People's Daily ("CHINA URGES US TO STOP UPGRADING RELATIONS WITH TAIWAN", Beijing, P4) reported that PRC urged the US to stop upgrading relations with Taiwan, said Chinese Foreign Ministry spokesman Kong Quan on July 8. Kong made the remarks at a regular press conference, when asked to comment on the fact that the American Institute in Taiwan (AIT) invited Taiwan's political figures from the "Executive Yuan" and "Legislative Yuan" to attend a party held on July 3 in Taipei to celebrate the US Independence Day. Kong said AIT's actions did not conform to its status and function as a non-governmental organization and violated the principles of the three Sino-US joint communiques and the relevant promises made by the US. China has shown strong opposition and dissatisfaction with AIT's actions and made stern representations to the United States, Kong said. He urged the US to recognize the importance and sensitivity of the Taiwan issue, abide by promises, correct mistakes and stop upgrading relations with Taiwan so as to avoid impairing Sino-US relations and the common interests of the two nations.

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2. ROK-DPRK Relations

China Daily ("KOREANS TO TALK OVER DISPUTES", Seoul, 07/14/03, P12) reported that the DPRK and the ROK said on July 12 they have agreed to pursue "appropriate" talks to end the dispute over the DPRK's nuclear weapons programs in what Seoul called a step towards resolving the crisis. The ROK and the DPRK will resolve the nuclear issue peacefully through an appropriate way of dialogue, said a statement issued after three days of ministerial talks in Seoul. The nuclear statement followed overnight negotiations that failed to bridge the gap between the two neighbors: Seoul wanted multilateral talks involving the ROK, the DPRK, the US, Japan and PRC, while Pyongyang insisted on direct one-to-one talks with the US. Although the three-day talks, scheduled to focus on economic topics, failed to produce a clear solution to the nuclear impasse, Seoul officials appeared satisfied. We can interpret the expression "appropriate talks" as the possibility that the DPRK is tilting towards the acceptance of multilateral talks, said Kim Chong-ro, a Unification Ministry spokesman. The DPRK also said on July 12 it is not opposed to multilateral talks, but it insisted on bilateral talks with the US first. In another development, a ROK news agency said on July 13 that the DPRK has reprocessed all 8,000 spent fuel rods stored at its Yongbyong nuclear complex, giving the country the means to make more atomic weapons.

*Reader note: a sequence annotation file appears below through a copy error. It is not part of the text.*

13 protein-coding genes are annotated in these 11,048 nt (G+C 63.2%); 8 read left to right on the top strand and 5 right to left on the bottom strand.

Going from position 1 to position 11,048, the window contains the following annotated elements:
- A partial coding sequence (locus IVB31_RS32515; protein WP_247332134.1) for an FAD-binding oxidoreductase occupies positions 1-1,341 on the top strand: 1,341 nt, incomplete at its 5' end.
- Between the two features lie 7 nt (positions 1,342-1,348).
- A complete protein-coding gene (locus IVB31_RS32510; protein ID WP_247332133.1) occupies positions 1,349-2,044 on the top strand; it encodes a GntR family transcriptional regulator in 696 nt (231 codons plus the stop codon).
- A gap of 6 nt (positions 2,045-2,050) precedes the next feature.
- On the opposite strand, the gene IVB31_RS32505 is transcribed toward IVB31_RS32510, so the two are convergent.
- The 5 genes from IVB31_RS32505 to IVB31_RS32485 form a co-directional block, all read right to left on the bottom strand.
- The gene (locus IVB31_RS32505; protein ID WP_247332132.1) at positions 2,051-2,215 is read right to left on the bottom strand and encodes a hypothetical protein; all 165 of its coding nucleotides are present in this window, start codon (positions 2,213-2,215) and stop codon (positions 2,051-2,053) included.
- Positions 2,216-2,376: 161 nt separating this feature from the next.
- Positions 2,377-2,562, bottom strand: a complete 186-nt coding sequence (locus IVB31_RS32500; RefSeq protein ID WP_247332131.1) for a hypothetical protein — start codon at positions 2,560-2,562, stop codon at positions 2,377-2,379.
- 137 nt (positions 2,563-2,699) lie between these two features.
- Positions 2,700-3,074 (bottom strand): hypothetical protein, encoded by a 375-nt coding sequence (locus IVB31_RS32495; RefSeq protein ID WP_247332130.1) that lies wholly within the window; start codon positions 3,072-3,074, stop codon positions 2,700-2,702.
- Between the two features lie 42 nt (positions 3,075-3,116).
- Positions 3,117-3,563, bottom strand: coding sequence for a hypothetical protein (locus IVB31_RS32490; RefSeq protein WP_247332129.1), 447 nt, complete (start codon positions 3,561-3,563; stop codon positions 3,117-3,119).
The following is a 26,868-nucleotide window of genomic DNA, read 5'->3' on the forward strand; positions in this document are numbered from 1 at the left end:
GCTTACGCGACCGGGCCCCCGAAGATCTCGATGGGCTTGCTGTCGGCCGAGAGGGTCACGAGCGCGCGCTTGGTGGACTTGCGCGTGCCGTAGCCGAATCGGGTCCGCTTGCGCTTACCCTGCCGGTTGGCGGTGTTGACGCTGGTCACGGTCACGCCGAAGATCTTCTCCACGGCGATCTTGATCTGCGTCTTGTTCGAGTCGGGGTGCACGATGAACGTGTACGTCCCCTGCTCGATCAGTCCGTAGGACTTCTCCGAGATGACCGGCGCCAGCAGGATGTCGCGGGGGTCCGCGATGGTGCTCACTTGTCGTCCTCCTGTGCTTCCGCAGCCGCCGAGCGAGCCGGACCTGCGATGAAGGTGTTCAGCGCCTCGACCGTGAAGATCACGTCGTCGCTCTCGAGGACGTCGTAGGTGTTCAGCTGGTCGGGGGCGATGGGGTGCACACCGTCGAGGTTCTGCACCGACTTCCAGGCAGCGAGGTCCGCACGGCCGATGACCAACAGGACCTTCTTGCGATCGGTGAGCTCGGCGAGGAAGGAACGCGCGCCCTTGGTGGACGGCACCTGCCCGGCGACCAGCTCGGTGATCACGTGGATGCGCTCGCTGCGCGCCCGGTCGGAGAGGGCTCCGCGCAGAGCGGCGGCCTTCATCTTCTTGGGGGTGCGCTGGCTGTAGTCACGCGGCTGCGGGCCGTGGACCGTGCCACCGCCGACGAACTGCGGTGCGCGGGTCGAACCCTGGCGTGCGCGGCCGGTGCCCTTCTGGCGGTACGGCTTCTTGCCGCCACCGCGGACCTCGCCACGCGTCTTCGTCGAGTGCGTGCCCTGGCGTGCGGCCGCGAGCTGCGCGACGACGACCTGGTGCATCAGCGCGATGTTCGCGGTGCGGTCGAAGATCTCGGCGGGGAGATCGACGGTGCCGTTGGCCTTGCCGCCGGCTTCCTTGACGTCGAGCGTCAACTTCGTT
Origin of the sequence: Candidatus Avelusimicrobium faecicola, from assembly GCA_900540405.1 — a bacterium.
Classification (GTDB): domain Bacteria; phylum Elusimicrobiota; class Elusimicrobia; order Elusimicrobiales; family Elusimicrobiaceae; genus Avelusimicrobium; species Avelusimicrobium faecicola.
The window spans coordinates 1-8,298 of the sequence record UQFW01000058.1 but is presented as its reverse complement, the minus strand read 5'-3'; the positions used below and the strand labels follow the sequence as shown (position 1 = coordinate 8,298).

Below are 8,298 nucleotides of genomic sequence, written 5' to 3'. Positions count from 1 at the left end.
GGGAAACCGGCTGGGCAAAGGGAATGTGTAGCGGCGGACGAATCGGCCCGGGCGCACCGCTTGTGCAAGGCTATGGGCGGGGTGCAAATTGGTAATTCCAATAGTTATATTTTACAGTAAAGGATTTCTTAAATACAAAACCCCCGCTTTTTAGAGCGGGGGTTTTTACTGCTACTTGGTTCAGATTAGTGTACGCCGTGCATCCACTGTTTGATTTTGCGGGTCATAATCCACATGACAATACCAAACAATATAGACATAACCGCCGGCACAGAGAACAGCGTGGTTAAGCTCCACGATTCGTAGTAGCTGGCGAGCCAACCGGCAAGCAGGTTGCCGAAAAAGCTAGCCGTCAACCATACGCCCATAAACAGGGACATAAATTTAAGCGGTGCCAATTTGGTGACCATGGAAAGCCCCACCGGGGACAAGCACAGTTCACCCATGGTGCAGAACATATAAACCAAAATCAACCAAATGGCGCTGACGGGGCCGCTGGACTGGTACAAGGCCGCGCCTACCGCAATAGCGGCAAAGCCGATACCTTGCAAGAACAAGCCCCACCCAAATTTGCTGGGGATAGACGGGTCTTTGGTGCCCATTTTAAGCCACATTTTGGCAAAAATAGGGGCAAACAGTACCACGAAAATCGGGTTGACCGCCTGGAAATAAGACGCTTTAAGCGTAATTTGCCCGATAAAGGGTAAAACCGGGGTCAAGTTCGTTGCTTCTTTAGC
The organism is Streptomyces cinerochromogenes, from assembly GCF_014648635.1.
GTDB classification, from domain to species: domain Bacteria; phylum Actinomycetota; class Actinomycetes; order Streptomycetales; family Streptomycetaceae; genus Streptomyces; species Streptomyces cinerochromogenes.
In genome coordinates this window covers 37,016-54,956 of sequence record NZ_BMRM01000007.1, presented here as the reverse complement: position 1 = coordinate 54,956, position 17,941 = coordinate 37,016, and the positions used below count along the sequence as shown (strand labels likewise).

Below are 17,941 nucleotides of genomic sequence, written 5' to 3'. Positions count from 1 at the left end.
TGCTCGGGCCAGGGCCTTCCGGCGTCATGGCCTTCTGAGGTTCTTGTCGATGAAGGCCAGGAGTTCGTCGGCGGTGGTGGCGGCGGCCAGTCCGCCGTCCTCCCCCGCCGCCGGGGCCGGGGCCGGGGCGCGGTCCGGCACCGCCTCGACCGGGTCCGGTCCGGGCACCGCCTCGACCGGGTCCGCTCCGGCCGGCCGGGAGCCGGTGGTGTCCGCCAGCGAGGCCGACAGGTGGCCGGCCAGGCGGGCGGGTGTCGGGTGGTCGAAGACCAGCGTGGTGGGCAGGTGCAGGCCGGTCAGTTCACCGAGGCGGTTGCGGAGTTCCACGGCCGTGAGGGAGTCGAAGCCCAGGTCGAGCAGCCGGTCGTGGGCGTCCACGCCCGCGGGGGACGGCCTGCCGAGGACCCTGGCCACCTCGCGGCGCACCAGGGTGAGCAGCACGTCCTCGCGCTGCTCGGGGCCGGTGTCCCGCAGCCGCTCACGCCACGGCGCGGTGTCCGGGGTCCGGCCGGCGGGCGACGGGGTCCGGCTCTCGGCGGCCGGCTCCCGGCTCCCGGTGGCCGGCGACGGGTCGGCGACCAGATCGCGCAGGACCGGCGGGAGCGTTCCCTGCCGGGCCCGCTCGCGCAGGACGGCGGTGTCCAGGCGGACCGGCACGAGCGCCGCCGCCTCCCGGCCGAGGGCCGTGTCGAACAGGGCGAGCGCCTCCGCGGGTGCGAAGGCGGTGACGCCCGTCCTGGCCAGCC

China Daily ("ROK TRIES FOR MULTILATERAL TALKS ON NUCLEAR ISSUE", Seoul, 07/12-13/03, P8) reported that the ROK is doing its utmost to hold multilateral talks on the DPRK's nuclear weapons ambitions within the next month or two, President Roh Moo-hyun's foreign policy chief said on July 11. Ban Ki-moon told YTN television the venue could be decided for the talks once the parties had agreed to meet. The DPRK has so far insisted the nuclear issue can only be resolved in bilateral talks with Washington, however, Ban said the DPRK had shown a gradual change in its stance and he expected it to seriously consider holding multilateral talks. No change was yet evident as North-South bilateral ministerial talks in Seoul wore on into Friday evening. Ministers at talks whose primary focus is economic haggled over the wording on the nuclear issue to be included in a joint statement. On July 11, Prime Minister Goh Kun told parliament that the current government "believes DPRK has processed enough plutonium to build one or two bombs, but there are various views and no conclusion as to whether they have actually built a bomb." On July 9, Seoul said its neighbor had reprocessed spent fuel rods and tested triggers for atomic explosions. The report to parliament by the National Intelligence Service was later said to be a repetition of US information. But the news prompted accusations Roh's predecessor had covered up five years of DPRK explosive tests while continuing to funnel aid to Pyongyang. At the UN, the DPRK ambassador has visited several members of the Security Council in recent days to urge them to act impartially in the nuclear crisis, diplomats said.